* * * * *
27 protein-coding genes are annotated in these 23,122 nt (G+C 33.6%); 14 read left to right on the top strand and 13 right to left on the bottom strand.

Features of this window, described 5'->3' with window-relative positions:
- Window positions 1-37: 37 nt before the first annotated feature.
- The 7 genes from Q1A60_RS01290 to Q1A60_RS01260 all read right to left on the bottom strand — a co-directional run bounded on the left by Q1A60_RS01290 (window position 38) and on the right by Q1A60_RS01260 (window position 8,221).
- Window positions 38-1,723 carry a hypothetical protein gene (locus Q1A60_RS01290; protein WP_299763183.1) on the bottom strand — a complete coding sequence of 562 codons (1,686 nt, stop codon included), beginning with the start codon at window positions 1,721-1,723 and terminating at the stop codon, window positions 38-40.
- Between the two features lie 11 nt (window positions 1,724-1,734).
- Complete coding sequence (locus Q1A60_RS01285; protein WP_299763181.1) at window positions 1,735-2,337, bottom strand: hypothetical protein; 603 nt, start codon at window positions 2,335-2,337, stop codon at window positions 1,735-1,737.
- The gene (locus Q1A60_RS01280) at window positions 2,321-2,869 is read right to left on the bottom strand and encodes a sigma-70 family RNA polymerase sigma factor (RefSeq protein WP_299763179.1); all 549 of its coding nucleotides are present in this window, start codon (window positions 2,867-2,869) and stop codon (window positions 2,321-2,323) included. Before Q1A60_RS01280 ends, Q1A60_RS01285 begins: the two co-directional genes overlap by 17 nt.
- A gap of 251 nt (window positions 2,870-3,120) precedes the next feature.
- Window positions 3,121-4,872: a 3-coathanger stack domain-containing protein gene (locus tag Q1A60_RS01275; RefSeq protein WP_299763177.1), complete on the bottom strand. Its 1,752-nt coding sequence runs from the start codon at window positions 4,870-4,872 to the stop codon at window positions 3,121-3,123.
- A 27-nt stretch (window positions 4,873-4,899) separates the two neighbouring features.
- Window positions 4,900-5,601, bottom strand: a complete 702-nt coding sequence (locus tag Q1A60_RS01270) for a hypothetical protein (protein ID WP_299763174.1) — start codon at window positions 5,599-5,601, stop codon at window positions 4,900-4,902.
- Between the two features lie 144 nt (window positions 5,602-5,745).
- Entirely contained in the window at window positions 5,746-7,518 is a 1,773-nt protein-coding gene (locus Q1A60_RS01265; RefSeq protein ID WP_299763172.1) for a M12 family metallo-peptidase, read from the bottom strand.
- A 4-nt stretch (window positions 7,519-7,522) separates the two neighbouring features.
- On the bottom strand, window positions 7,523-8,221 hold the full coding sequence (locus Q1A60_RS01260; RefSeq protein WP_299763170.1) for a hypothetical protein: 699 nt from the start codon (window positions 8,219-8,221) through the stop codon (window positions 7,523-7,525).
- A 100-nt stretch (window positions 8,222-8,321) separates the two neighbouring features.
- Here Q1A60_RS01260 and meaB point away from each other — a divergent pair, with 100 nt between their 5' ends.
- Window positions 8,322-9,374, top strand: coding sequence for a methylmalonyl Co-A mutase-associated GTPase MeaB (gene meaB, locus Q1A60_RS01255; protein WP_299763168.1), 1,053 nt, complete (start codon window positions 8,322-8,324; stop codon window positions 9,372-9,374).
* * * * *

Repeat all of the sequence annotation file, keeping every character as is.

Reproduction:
27 protein-coding genes are annotated in these 23,122 nt (G+C 33.6%); 14 read left to right on the top strand and 13 right to left on the bottom strand.

Features of this window, described 5'->3' with window-relative positions:
- Window positions 1-37: 37 nt before the first annotated feature.
- The 7 genes from Q1A60_RS01290 to Q1A60_RS01260 all read right to left on the bottom strand — a co-directional run bounded on the left by Q1A60_RS01290 (window position 38) and on the right by Q1A60_RS01260 (window position 8,221).
- Window positions 38-1,723 carry a hypothetical protein gene (locus Q1A60_RS01290; protein WP_299763183.1) on the bottom strand — a complete coding sequence of 562 codons (1,686 nt, stop codon included), beginning with the start codon at window positions 1,721-1,723 and terminating at the stop codon, window positions 38-40.
- Between the two features lie 11 nt (window positions 1,724-1,734).
- Complete coding sequence (locus Q1A60_RS01285; protein WP_299763181.1) at window positions 1,735-2,337, bottom strand: hypothetical protein; 603 nt, start codon at window positions 2,335-2,337, stop codon at window positions 1,735-1,737.
- The gene (locus Q1A60_RS01280) at window positions 2,321-2,869 is read right to left on the bottom strand and encodes a sigma-70 family RNA polymerase sigma factor (RefSeq protein WP_299763179.1); all 549 of its coding nucleotides are present in this window, start codon (window positions 2,867-2,869) and stop codon (window positions 2,321-2,323) included. Before Q1A60_RS01280 ends, Q1A60_RS01285 begins: the two co-directional genes overlap by 17 nt.
- A gap of 251 nt (window positions 2,870-3,120) precedes the next feature.
- Window positions 3,121-4,872: a 3-coathanger stack domain-containing protein gene (locus tag Q1A60_RS01275; RefSeq protein WP_299763177.1), complete on the bottom strand. Its 1,752-nt coding sequence runs from the start codon at window positions 4,870-4,872 to the stop codon at window positions 3,121-3,123.
- A 27-nt stretch (window positions 4,873-4,899) separates the two neighbouring features.
- Window positions 4,900-5,601, bottom strand: a complete 702-nt coding sequence (locus tag Q1A60_RS01270) for a hypothetical protein (protein ID WP_299763174.1) — start codon at window positions 5,599-5,601, stop codon at window positions 4,900-4,902.
- Between the two features lie 144 nt (window positions 5,602-5,745).
- Entirely contained in the window at window positions 5,746-7,518 is a 1,773-nt protein-coding gene (locus Q1A60_RS01265; RefSeq protein ID WP_299763172.1) for a M12 family metallo-peptidase, read from the bottom strand.
- A 4-nt stretch (window positions 7,519-7,522) separates the two neighbouring features.
- On the bottom strand, window positions 7,523-8,221 hold the full coding sequence (locus Q1A60_RS01260; RefSeq protein WP_299763170.1) for a hypothetical protein: 699 nt from the start codon (window positions 8,219-8,221) through the stop codon (window positions 7,523-7,525).
- A 100-nt stretch (window positions 8,222-8,321) separates the two neighbouring features.
- Here Q1A60_RS01260 and meaB point away from each other — a divergent pair, with 100 nt between their 5' ends.
- Window positions 8,322-9,374, top strand: coding sequence for a methylmalonyl Co-A mutase-associated GTPase MeaB (gene meaB, locus Q1A60_RS01255; protein WP_299763168.1), 1,053 nt, complete (start codon window positions 8,322-8,324; stop codon window positions 9,372-9,374).